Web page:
March 23, 2005

Creative Writing: Man Sitting Under a Tree

Let’s say I want to write a novel about a man sitting under a tree. For two hundred pages that’s all he does. But of course that is not the action of the novel. The action is what happens in his mind as he sits under the tree. He goes back into memory and forward into anticipation. Regret, longing, and distracting fantasy propel scenes and interior monolog, while recurring descriptions of his sitting under the tree provide a repeating bass line. He may think he is moving toward some kind of enlightenment, but the novel subsumes that into its many–stranded weave. The character is not aware that his enlightenment consists of being a character in a novel.

I think about this, and I like it, but something’s not clicking. There’s a lack of dramatic necessity here. Given the premise of a novel about a man sitting under a tree, the specifics of his life could be anything. Why this man and not some other man or woman? Why are his memories and anticipations about Texas rather than Greenland, love lost rather than love found and struggled through, ambitions rewarded rather than ambitions foiled?

The answer of course is that the man is a version of me—not the everyday me, but some homunculus that springs from somewhere inside me, intersecting with who I appear, to myself and others, to be. A cartoon self–portrait, perhaps, or an unexpressed second self, or a wish to become acceptable—who knows? And that doesn’t seem enough to justify dwelling on a character for two hundred pages in the hope of developing ideas of deep interest to thousands of readers.

So I think of a way to overcome this limitation, to transcend the arbitrary individual particulars, the local color of my personality. This character is not going to be me with a stable identity, he’s going to be me in all my unexpressed potential, all my unlived lives, all my untaken chances and untrod paths, and all the unforeseen consequences. The facts of his life will shift from scene to scene; his experiences will cover a wider swath than any single living person’s could. We will see who he became on one path and who he became on another path. It will be a vision of an unfolded self, a tesseract personality. At the end, he is just a figure sitting under a tree—all of them, and none.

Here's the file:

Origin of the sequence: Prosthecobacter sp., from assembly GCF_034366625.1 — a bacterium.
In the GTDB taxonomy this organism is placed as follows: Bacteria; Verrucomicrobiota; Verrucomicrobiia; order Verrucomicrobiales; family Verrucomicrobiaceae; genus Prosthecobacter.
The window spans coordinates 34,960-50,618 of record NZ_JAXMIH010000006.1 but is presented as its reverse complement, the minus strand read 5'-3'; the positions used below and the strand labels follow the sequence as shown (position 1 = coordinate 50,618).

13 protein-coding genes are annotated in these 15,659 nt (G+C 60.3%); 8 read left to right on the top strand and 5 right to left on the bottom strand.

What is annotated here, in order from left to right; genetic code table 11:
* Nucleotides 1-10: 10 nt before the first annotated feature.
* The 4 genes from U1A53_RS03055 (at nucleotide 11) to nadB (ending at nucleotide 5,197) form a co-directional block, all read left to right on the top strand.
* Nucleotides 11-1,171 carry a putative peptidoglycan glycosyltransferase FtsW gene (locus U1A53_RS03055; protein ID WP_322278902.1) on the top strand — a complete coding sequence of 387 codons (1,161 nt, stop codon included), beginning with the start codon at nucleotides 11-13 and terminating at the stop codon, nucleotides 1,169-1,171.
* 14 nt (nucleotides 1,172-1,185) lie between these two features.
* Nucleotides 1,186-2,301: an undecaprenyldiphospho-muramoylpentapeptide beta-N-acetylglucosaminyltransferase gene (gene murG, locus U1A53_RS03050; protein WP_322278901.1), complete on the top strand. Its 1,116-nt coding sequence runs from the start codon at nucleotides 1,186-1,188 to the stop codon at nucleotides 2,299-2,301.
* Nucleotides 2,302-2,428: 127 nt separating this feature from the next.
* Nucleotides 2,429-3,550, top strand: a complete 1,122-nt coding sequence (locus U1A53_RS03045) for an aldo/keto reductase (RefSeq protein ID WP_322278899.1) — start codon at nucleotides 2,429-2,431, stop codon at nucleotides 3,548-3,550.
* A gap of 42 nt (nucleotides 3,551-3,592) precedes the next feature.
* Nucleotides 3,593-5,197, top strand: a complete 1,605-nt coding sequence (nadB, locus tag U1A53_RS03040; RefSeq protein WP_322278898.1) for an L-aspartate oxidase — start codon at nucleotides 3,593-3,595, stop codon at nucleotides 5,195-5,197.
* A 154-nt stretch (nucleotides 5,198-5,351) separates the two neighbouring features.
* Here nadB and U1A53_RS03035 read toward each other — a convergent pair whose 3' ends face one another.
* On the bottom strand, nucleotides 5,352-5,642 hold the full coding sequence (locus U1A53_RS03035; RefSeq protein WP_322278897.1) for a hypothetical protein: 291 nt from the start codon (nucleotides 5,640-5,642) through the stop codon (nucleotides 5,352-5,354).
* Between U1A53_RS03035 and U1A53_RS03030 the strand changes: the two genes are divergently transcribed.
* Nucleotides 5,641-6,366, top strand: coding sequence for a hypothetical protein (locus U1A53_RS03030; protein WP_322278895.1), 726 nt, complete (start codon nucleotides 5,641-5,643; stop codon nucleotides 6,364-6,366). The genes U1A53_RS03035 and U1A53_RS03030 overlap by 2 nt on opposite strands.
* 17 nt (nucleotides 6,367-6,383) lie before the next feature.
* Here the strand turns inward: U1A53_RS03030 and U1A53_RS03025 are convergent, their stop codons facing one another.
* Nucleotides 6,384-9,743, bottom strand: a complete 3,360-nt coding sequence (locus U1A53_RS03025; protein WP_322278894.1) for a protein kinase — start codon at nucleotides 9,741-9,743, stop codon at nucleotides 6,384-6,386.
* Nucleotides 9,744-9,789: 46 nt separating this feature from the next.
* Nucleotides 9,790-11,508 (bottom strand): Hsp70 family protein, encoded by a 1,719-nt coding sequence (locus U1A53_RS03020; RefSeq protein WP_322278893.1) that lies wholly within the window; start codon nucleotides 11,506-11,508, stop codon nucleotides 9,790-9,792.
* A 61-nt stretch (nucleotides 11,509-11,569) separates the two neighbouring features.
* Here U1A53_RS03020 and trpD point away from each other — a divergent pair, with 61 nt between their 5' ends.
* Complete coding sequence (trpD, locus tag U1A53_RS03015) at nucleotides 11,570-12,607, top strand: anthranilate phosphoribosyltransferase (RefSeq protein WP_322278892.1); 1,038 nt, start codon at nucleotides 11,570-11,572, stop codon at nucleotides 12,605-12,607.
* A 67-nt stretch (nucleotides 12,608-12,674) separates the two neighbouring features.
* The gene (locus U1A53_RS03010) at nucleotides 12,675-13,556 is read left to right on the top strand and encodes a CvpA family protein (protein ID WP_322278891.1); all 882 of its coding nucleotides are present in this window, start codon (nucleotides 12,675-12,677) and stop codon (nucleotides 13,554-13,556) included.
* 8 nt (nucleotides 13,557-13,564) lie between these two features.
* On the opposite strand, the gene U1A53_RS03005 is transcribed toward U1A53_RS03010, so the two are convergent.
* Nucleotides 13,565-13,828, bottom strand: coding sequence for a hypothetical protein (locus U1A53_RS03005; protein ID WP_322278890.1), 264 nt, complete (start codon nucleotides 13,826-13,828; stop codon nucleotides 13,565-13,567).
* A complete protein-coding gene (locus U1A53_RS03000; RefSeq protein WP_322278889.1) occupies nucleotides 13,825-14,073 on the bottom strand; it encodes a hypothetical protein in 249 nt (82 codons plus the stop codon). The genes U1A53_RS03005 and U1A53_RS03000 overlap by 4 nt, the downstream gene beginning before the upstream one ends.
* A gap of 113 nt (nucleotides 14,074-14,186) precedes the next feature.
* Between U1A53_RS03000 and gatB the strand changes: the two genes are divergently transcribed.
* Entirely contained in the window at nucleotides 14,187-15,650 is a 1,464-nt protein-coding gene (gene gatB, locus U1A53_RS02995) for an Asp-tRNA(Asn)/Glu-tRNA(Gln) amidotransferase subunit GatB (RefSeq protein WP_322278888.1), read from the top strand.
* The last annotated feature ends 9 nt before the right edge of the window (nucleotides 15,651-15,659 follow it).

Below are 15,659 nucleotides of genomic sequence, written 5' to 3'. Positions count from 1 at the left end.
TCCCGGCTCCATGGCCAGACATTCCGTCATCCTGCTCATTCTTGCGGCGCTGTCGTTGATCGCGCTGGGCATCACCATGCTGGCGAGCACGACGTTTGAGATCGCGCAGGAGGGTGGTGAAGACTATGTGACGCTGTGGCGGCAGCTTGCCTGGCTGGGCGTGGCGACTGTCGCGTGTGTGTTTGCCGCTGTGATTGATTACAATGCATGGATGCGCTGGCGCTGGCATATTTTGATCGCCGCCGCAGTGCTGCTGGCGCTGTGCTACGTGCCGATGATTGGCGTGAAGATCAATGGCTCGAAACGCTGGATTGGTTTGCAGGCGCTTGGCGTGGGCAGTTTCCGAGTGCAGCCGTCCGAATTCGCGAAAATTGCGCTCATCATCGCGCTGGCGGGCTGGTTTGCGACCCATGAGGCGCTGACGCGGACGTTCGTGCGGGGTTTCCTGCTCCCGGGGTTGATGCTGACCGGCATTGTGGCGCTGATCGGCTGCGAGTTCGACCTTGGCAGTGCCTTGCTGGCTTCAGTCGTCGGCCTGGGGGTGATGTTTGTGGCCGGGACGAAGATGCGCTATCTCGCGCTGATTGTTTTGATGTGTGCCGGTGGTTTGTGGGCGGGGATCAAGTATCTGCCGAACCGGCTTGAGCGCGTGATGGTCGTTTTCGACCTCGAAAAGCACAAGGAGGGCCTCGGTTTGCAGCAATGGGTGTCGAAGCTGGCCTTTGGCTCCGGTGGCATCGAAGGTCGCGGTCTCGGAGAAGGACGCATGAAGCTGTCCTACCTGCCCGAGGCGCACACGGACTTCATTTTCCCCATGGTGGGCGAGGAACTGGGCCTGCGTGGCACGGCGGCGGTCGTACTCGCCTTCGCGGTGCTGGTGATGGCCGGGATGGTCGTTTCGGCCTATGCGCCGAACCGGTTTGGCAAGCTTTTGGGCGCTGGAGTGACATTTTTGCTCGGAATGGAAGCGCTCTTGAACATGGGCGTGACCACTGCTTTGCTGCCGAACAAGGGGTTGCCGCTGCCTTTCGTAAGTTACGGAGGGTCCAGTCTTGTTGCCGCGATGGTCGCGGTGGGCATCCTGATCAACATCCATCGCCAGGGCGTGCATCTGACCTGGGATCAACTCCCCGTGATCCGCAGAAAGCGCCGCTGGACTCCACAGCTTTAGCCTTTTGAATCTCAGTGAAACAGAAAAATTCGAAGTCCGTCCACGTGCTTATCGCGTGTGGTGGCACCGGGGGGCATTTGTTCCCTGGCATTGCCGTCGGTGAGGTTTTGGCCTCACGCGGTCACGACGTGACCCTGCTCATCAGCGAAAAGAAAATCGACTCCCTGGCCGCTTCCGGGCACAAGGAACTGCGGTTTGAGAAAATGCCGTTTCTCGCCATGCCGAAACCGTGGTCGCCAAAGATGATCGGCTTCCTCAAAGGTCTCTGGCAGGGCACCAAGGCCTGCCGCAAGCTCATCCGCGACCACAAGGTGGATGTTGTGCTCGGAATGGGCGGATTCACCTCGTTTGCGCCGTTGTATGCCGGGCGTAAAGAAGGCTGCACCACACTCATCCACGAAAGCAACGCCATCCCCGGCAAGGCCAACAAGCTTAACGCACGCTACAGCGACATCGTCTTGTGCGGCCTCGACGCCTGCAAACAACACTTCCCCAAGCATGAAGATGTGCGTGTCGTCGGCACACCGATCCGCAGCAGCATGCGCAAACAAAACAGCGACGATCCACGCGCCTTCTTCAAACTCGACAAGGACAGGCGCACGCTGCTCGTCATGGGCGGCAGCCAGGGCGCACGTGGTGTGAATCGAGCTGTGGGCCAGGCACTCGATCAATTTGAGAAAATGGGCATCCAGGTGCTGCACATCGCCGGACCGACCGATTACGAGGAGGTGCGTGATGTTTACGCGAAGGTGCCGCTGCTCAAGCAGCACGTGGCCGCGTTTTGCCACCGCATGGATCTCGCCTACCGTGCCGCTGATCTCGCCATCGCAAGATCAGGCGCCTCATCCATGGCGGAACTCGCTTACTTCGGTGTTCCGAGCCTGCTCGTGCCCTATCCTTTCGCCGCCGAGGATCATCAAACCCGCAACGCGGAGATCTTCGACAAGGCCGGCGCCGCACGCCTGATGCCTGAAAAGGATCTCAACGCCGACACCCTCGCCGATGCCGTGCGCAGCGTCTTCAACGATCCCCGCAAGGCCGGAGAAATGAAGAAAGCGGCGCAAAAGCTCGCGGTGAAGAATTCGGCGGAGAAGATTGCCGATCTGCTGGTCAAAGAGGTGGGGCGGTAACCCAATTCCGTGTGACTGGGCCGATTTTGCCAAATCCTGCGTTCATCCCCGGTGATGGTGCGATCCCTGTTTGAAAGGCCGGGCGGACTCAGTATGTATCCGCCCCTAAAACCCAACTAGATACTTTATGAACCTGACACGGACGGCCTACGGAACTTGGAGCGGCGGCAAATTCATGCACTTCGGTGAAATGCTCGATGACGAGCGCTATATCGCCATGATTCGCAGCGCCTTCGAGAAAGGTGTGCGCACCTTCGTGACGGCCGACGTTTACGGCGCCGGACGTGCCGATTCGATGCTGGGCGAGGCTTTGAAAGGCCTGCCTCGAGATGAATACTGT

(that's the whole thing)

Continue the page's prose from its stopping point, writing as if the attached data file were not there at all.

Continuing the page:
I like that too, but there’s still something bothering me: this inability to get away from my stubbornly persistent self. If I’m going to write about a wide field of characters, why must they all be me?

So the man under the tree changes once again. He is not going to just be one man magnified, one personality budding into a cauliflower cluster of related personalities, one character fermenting into transmutations like Joycean fermented words. The character under the tree is going to be a population: thousands of unrelated people arising from one serenely active mind, each living its own paths, most of them unaware of the others, some of them connected by genes or friendship or work or neighborhood. The man keeps sitting under the tree as a city rises around him. Is he even aware of the mass life springing from his brain, crowding the landscape beyond his lidded eyes, rushing, striving, hurrying, planning, seeking, scheming, hoping, planning, cheating, building? At the end, it doesn’t even matter whether he is or not.

This is the one I like. And what I like best is that I don’t have to write it. It’s already being written, it’s always being written, all around me as I sit under this tree.